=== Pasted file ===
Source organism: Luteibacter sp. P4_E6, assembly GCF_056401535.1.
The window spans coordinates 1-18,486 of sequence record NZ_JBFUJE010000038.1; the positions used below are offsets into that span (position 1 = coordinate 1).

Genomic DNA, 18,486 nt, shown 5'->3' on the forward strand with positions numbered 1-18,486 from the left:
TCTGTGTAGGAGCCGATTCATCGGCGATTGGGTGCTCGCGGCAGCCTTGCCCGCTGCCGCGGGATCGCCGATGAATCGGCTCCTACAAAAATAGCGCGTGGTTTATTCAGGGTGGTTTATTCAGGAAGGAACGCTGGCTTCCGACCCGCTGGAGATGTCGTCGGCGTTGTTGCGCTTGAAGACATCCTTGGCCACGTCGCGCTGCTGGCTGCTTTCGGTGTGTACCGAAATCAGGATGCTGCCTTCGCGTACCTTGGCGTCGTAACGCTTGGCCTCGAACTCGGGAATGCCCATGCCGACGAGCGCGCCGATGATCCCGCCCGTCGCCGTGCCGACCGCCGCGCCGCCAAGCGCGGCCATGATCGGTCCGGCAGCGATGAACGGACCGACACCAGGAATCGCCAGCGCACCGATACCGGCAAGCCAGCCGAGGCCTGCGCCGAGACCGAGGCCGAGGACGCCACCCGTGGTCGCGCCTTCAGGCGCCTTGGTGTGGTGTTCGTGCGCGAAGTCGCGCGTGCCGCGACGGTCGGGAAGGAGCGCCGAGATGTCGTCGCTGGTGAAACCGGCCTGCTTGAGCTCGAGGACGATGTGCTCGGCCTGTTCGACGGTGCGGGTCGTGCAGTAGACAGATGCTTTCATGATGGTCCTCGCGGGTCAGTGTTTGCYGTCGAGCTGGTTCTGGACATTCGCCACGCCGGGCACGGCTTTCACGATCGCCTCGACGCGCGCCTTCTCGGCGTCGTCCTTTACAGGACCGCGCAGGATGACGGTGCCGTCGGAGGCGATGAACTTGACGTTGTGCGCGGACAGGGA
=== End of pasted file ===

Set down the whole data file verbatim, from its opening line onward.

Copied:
Source organism: Luteibacter sp. P4_E6, assembly GCF_056401535.1.
The window spans coordinates 1-18,486 of sequence record NZ_JBFUJE010000038.1; the positions used below are offsets into that span (position 1 = coordinate 1).

Genomic DNA, 18,486 nt, shown 5'->3' on the forward strand with positions numbered 1-18,486 from the left:
TCTGTGTAGGAGCCGATTCATCGGCGATTGGGTGCTCGCGGCAGCCTTGCCCGCTGCCGCGGGATCGCCGATGAATCGGCTCCTACAAAAATAGCGCGTGGTTTATTCAGGGTGGTTTATTCAGGAAGGAACGCTGGCTTCCGACCCGCTGGAGATGTCGTCGGCGTTGTTGCGCTTGAAGACATCCTTGGCCACGTCGCGCTGCTGGCTGCTTTCGGTGTGTACCGAAATCAGGATGCTGCCTTCGCGTACCTTGGCGTCGTAACGCTTGGCCTCGAACTCGGGAATGCCCATGCCGACGAGCGCGCCGATGATCCCGCCCGTCGCCGTGCCGACCGCCGCGCCGCCAAGCGCGGCCATGATCGGTCCGGCAGCGATGAACGGACCGACACCAGGAATCGCCAGCGCACCGATACCGGCAAGCCAGCCGAGGCCTGCGCCGAGACCGAGGCCGAGGACGCCACCCGTGGTCGCGCCTTCAGGCGCCTTGGTGTGGTGTTCGTGCGCGAAGTCGCGCGTGCCGCGACGGTCGGGAAGGAGCGCCGAGATGTCGTCGCTGGTGAAACCGGCCTGCTTGAGCTCGAGGACGATGTGCTCGGCCTGTTCGACGGTGCGGGTCGTGCAGTAGACAGATGCTTTCATGATGGTCCTCGCGGGTCAGTGTTTGCYGTCGAGCTGGTTCTGGACATTCGCCACGCCGGGCACGGCTTTCACGATCGCCTCGACGCGCGCCTTCTCGGCGTCGTCCTTTACAGGACCGCGCAGGATGACGGTGCCGTCGGAGGCGATGAACTTGACGTTGTGCGCGGACAGGGA